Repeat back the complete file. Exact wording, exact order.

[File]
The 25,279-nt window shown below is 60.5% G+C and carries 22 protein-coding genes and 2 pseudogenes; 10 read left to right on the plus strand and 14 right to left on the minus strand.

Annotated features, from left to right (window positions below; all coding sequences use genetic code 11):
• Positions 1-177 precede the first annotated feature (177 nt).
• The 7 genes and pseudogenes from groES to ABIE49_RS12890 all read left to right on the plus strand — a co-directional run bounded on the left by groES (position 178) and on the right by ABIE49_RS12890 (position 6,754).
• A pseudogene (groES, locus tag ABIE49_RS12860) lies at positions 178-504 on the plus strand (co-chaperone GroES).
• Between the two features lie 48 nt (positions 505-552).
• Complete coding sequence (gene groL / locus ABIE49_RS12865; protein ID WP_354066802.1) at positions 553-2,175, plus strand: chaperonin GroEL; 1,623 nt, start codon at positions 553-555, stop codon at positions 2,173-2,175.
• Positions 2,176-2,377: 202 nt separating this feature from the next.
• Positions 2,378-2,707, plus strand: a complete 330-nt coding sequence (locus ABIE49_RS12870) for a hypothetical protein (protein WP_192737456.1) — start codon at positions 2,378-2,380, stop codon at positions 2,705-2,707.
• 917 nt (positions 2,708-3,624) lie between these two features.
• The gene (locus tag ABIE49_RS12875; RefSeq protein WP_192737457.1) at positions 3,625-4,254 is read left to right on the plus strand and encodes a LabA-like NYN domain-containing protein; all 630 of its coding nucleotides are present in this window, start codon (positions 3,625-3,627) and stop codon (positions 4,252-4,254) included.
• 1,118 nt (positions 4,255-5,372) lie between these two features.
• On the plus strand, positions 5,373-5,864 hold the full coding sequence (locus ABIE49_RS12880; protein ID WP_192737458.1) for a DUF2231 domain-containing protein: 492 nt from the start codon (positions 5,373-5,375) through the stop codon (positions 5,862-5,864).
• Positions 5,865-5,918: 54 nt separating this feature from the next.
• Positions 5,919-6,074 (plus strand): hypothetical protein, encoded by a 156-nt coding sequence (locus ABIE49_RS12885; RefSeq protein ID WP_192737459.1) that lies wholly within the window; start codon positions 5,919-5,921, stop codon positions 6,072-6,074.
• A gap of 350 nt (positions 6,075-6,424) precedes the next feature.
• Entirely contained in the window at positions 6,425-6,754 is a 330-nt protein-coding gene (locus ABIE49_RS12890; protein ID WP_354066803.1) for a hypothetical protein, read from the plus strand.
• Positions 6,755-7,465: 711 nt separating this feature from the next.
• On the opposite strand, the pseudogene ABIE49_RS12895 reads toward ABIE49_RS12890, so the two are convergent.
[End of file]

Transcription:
The 25,279-nt window shown below is 60.5% G+C and carries 22 protein-coding genes and 2 pseudogenes; 10 read left to right on the plus strand and 14 right to left on the minus strand.

Annotated features, from left to right (window positions below; all coding sequences use genetic code 11):
• Positions 1-177 precede the first annotated feature (177 nt).
• The 7 genes and pseudogenes from groES to ABIE49_RS12890 all read left to right on the plus strand — a co-directional run bounded on the left by groES (position 178) and on the right by ABIE49_RS12890 (position 6,754).
• A pseudogene (groES, locus tag ABIE49_RS12860) lies at positions 178-504 on the plus strand (co-chaperone GroES).
• Between the two features lie 48 nt (positions 505-552).
• Complete coding sequence (gene groL / locus ABIE49_RS12865; protein ID WP_354066802.1) at positions 553-2,175, plus strand: chaperonin GroEL; 1,623 nt, start codon at positions 553-555, stop codon at positions 2,173-2,175.
• Positions 2,176-2,377: 202 nt separating this feature from the next.
• Positions 2,378-2,707, plus strand: a complete 330-nt coding sequence (locus ABIE49_RS12870) for a hypothetical protein (protein WP_192737456.1) — start codon at positions 2,378-2,380, stop codon at positions 2,705-2,707.
• 917 nt (positions 2,708-3,624) lie between these two features.
• The gene (locus tag ABIE49_RS12875; RefSeq protein WP_192737457.1) at positions 3,625-4,254 is read left to right on the plus strand and encodes a LabA-like NYN domain-containing protein; all 630 of its coding nucleotides are present in this window, start codon (positions 3,625-3,627) and stop codon (positions 4,252-4,254) included.
• 1,118 nt (positions 4,255-5,372) lie between these two features.
• On the plus strand, positions 5,373-5,864 hold the full coding sequence (locus ABIE49_RS12880; protein ID WP_192737458.1) for a DUF2231 domain-containing protein: 492 nt from the start codon (positions 5,373-5,375) through the stop codon (positions 5,862-5,864).
• Positions 5,865-5,918: 54 nt separating this feature from the next.
• Positions 5,919-6,074 (plus strand): hypothetical protein, encoded by a 156-nt coding sequence (locus ABIE49_RS12885; RefSeq protein ID WP_192737459.1) that lies wholly within the window; start codon positions 5,919-5,921, stop codon positions 6,072-6,074.
• A gap of 350 nt (positions 6,075-6,424) precedes the next feature.
• Entirely contained in the window at positions 6,425-6,754 is a 330-nt protein-coding gene (locus ABIE49_RS12890; protein ID WP_354066803.1) for a hypothetical protein, read from the plus strand.
• Positions 6,755-7,465: 711 nt separating this feature from the next.
• On the opposite strand, the pseudogene ABIE49_RS12895 reads toward ABIE49_RS12890, so the two are convergent.